It is almost a year since Donald Trump became President. And whilst he has not followed through on many of his promises, he has indeed introduced the major policy changes that I began to discuss in September 2015, when I first suggested he could win the election and that the Republicans could control Congress:
“In the USA, the establishment candidacies of Hillary Clinton for the Democrats and Jeb Bush for the Republicans are being upstaged by the two populist candidates – Bernie Sanders and Donald Trump….Companies and investors have had little experience of how such debates can impact them in recent decades. They now need to move quickly up the learning curve. Political risk is becoming a major issue, as it was before the 1990s.”
Many people have therefore had to go up a steep learning curve over the past year, given that their starting point was essentially disbelief, as one commentator noted when my analysis first appeared:
“I have a very, very, very difficult time imagining that populist movements could have significant traction in the U.S. Congress in passing legislation that would seriously affect companies and investors.”
Yet this, of course, is exactly what has happened.
It is true that many of the promises in candidate Trump’s Contract with America have been ignored:
- Of his 174 promises, 13 have been achieved, 18 are in process, 37 have been broken, 3 have been partially achieved and 103 have not started
- His top priority of a Constitutional amendment on term limits for members of Congress has not moved forward
Yet on areas that impact companies and investors, such as trade and corporate tax, the President has moved forward:
- On trade, he has not (yet?) labelled China a currency manipulator or moved forward to fix water and environmental infrastructure
- But he has announced the renegotiation of NAFTA, the withdrawal from the Trans-Pacific Partnership, his intention to withdraw from the UN Climate Change programme and lifted restrictions on fossil fuel production
These are complete game-changers in terms of America’s position in the world and its trading relationships.
Over the decades following World War 2, Republican and Democrat Presidents alike saw trade as the key to avoiding further wars by building global prosperity. Presidents Reagan, Bush and Clinton all actively supported the growth of global trade and the creation of the World Trade Organisation (WTO).
The US also led the world in environmental protection following publication of Rachel Carson’s ‘Silent Spring‘ in 1962, with its attack on the over-use of pesticides.
Clearly, today, these priorities no longer matter to President Trump. And already, US companies are starting to lose out as politics, rather than economics, once again begins to dominate global trade. We are returning to the trading models that operated before WTO:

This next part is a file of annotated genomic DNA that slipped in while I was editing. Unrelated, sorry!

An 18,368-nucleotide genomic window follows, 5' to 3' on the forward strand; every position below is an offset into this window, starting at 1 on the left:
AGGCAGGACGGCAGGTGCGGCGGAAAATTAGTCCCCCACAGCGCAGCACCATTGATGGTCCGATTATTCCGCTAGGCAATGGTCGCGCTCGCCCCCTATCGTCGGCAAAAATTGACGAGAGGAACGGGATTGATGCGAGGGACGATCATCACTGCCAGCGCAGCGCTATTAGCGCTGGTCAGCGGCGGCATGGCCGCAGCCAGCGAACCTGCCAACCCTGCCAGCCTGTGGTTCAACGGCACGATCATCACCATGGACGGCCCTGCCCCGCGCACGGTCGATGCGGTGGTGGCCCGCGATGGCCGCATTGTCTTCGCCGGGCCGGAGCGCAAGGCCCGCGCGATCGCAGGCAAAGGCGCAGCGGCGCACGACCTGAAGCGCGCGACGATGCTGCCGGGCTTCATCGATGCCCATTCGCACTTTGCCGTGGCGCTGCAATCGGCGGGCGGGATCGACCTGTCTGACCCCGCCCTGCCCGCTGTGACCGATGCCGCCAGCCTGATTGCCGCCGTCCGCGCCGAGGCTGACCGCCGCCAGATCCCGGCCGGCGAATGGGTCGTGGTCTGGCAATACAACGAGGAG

- Until the 1990s, trade largely took place within trading blocs rather than globally – in Europe, for example, the West was organised in the Common Market and the East operated within the Soviet Union
- It is therefore very significant that one of the President’s first attacks has been on the WTO, where he has disrupted its work by blocking the appointment of new judges
Trump’s policy is instead based on the idea of bilateral trade agreements with individual countries, with the US dominating the relationship. Understandably, many countries dislike this prospect and are instead preferring to work with China’s Belt & Road Initiative (BRI, formerly known as One Belt, One Road).
US POLYETHYLENE PRODUCERS WILL BE A CASE STUDY FOR THE IMPACT OF THE NEW POLICIES
US polyethylene (PE) producers are likely to provide a case study of the problems created by the new policies.
They are now bringing online around 6 million tonnes of new shale gas-based production. It had been assumed a large part of this volume could be exported to China. But the chart above suggests this now looks unlikely:
- China’s PE market has indeed seen major growth since 2015, up 18% on a January – November basis. Part of this is one-off demand growth, as China moved to ban imports of scrap product in 2017. Its own production has also grown in line with total demand at 17%
- But at the same time, its net imports rose by 1.8 million tonnes, 19%, with the main surge in 2017. This was a perfect opportunity for US producers to increase their exports as their new capacity began to come online
- Yet, actual US exports only rose 194kt – within NAFTA, Mexico actually outperformed with its exports up 197kt
- The big winner was the Middle East, a key part of the BRI, which saw its volume jump 29% by 1.36 million tonnes
Sadly, it seems likely that 2018 will see further development of such trading blocs:
- The President’s comments last week, when he reportedly called Africa and Haiti “shitholes” will clearly make it more difficult to build long-term relationships based on trust with these countries
- They also caused anguish in traditionally pro-American countries such as the UK – adding to concerns that he has lost his early interest in the promised post-Brexit “very big and exciting” trade deal.
US companies were already facing an uphill task in selling all their new shale gas-based PE output. The President’s new trade policies will make this task even more difficult, given that most of it will have to be exported.